Study Guide

Ma Rainey Quotes

  • Race

    When Ma Rainey (1)

    The speaker assumes that we know who Ma Rainey is, just as you would assume someone knows The Beatles or Beyonce. He may also assume that you know she is an African-American performer in the Jim Crow South and most of her fans are going to be black, too.

    Folks from anyplace (3)

    The word folk has some very specific connotations. Usually, it gives the reader a sense of down-homeness, of simple dignity, and that's definitely how it's being used here. Brown might be doing that on purpose, because the word was often used in this sense, back in the early 20th century. For example, W.E.B. Dubois wrote a very important book called The Souls of Black Folk that championed Black culture as valuable to the culture at large.

    Dey comes to hear Ma Rainey from de little river settlements,
    From blackbottom cornrows and from lumber camps; (19-20)

    Here the speaker mentions a few traditionally black communities in the south. River settlements, lumber camps—they're all places where working-class African Americans could make a living and share a space.

    O Ma Rainey,
    Sing yo' song;
    Now you's back
    Whah you belong, (27-30)

    By saying that she's back where she belongs, our speaker let's us know that Ma Rainey is very much a part of the black community. In fact, she seems pretty pivotal in shaping the identity of that black community through music.

    O Ma Rainey,
    Li'l an' low;
    Sing us 'bout de hard luck
    Roun' our do' (33-36)

    It's request time at the concert. And the audience requests songs about the hardships they experience as black people in the South. By asking Ma Rainey to sing about this, the audience illustrates the deep connection between blues music, their racial identity, and the suffering they've endured as a result of it.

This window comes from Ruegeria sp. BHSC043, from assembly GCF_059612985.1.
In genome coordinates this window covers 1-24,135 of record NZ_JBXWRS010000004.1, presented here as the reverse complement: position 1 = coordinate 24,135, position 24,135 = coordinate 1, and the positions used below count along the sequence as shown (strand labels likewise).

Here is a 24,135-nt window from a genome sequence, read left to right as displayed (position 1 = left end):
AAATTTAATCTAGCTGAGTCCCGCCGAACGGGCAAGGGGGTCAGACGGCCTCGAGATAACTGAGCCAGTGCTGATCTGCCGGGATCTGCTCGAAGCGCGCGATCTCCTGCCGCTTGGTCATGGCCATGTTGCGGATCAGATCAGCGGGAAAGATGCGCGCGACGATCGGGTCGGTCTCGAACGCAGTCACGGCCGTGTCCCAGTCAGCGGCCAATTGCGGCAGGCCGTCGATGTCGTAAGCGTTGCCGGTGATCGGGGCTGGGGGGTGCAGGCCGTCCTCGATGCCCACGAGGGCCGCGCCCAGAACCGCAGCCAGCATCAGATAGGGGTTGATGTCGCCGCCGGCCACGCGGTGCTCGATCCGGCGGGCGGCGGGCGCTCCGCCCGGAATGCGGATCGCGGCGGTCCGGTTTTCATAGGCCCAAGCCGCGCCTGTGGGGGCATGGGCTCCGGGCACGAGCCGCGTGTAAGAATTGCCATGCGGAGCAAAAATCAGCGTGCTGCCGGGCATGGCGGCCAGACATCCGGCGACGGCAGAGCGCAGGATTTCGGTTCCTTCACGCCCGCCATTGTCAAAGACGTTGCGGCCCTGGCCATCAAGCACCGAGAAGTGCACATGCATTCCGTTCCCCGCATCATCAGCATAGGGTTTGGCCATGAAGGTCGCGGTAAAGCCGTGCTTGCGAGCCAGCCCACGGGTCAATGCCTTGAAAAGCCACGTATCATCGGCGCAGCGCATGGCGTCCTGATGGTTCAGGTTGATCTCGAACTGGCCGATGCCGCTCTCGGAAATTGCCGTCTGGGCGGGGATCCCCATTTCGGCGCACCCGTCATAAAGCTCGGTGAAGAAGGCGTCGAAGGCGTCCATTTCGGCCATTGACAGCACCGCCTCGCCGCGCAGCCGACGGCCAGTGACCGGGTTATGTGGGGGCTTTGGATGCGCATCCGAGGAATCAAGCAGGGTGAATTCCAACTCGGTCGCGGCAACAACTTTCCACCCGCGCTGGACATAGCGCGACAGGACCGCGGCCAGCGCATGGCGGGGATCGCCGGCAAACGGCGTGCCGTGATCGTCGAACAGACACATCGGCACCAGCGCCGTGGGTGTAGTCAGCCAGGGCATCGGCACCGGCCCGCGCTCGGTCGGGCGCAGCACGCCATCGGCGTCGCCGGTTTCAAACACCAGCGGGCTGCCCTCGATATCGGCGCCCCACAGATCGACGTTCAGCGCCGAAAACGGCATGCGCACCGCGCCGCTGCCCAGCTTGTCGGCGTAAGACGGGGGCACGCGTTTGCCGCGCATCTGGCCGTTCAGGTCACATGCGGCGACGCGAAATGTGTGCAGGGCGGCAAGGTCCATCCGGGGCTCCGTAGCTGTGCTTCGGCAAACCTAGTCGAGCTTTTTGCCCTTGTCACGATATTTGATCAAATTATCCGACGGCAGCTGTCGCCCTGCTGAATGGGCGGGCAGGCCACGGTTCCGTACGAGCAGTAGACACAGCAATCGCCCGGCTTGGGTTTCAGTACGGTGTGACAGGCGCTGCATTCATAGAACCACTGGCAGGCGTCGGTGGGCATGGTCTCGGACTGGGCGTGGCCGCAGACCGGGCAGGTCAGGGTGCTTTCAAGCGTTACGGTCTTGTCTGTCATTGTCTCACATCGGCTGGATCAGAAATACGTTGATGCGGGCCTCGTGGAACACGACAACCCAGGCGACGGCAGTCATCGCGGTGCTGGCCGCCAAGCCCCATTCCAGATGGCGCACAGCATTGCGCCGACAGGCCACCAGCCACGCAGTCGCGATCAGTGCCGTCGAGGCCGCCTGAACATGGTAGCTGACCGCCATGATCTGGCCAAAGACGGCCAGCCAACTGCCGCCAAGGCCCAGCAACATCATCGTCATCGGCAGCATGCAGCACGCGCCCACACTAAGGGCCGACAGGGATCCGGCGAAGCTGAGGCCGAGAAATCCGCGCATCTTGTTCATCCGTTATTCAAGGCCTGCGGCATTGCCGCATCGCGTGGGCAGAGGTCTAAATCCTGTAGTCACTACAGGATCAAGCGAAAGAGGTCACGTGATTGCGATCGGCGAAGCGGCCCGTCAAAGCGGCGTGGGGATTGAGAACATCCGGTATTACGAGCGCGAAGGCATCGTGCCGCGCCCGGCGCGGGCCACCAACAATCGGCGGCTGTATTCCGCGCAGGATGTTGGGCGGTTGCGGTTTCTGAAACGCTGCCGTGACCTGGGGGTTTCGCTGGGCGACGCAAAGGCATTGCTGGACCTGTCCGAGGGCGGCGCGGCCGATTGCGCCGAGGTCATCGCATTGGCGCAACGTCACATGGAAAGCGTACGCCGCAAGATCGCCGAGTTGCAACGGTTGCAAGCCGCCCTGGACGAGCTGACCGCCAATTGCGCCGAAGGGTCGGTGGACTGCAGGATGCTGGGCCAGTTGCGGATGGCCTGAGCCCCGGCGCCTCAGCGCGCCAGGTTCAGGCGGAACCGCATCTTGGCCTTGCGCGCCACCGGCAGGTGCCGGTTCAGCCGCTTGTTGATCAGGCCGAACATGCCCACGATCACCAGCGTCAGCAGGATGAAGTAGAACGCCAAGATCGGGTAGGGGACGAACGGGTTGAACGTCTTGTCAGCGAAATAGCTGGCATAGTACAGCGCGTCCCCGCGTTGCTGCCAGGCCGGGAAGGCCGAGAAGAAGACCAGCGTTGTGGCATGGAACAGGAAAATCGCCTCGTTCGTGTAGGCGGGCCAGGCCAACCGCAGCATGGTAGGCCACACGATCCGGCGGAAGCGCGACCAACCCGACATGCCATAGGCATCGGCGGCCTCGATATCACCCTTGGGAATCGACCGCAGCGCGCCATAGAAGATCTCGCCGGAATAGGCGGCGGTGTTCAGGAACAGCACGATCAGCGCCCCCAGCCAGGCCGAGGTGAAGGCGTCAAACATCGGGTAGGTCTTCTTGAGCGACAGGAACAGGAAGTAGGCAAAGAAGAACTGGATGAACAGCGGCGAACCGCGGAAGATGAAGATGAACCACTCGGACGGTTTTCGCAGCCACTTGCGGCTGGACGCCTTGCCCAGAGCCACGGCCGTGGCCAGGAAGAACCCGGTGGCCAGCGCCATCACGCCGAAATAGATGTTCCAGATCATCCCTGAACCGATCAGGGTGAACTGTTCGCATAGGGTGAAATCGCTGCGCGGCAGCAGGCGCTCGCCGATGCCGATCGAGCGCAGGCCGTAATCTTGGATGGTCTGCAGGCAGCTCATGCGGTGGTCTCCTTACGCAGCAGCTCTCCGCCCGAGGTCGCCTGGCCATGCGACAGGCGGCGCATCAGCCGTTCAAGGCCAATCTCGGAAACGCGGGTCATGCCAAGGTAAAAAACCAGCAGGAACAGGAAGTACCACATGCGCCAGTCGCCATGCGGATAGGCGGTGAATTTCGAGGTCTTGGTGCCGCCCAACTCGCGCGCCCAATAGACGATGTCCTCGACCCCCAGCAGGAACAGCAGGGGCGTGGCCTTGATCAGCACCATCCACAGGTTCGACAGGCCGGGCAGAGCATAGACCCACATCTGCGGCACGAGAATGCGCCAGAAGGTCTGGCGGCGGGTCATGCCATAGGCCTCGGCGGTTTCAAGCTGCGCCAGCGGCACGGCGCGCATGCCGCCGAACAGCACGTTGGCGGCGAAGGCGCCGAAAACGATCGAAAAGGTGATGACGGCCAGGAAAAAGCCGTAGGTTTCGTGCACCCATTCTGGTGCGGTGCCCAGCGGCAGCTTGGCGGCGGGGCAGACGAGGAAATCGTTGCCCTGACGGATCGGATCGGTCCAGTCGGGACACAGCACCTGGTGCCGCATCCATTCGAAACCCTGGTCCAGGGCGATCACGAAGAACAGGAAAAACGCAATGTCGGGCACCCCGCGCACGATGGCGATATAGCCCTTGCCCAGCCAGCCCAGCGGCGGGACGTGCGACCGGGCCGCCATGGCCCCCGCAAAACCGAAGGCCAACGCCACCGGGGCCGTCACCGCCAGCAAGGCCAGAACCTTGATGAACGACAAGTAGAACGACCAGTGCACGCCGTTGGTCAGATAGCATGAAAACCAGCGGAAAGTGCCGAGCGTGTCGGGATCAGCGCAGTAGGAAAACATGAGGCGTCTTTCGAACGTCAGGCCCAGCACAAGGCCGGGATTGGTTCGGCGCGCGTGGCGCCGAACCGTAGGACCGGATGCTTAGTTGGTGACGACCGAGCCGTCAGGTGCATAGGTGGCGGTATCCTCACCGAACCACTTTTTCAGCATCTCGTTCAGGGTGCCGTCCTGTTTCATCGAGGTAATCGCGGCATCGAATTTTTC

• Poverty

    From Cape Girardeau,
    Poplar Bluff, (5-6)

    These two well-known towns in the Mississippi river valley were characterized by widespread poverty back in the day, especially when it came to their black citizens.

    Comes flivverin' in, (9)

    Flivverin's not just a cool word. It also tells us that these people aren't cruising in in fancy Cadillacs. They drive jalopies.

    Or ridin' mules, (10)

    Back in the day, mules were owned by those who couldn't spring for a horse, so in a poem like this, it's a sure sign of a lack of cash.

    Picknickin' fools…. (12)

    Could it be that the fans pack their lunches in order to save money while traveling?

    Sing us 'bout de hard luck
    Roun' our do'; (36)

    While this line could be taken as a request for Ma to sing about the struggles that black people endure in a racist southern community, it's also likely about the poverty they must deal with, too. And poverty and racism were intertwined back then, as black people were given few opportunities to make their lives better. Hence, the blues.

  • Visions of the South

    From Cape Girardeau,
    Poplar Bluff
    Fo' miles on down,
    to New Orleans delta
    An' Mobile town, (5-6, 14-16)

    Well here's a nice cross section of the Mississippi River valley and the Deep South. But what about the rest of America? Would folks come to see her from Albuquerque to Annapolis?

    Dey comes to hear Ma Rainey from de little river settlements,
    From blackbottom cornrows and from lumber camps;
    Dey stumble in de hall, jes a'laughin' and' a-cacklin',
    Cheerin' lak roarin' water, lak wind in river swamps. (19-22)

    Here the speaker makes a poetic link (with some handy similes) between the behavior of these people and the land they come from. They cheer and laugh like water, and like the wind. But not just any wind—the "wind in river swamps," perhaps like those that line the Mississippi.

    'It rained fo' days an' de skies was dark as night,
    Trouble taken place in de lowlands at night.

    'Thundered an' lightened an' the storm begin to roll
    Thousan's of people ain't got no place to go.

    'Den I went an' stood upon some high ol' lonesome hill,
    An' looked down on the place where I used to live.' (42-47)

    Floods are a common occurrence in the Mississippi River valley, and they're something black southerners would be all too familiar with. No wonder there are so many blues songs about it.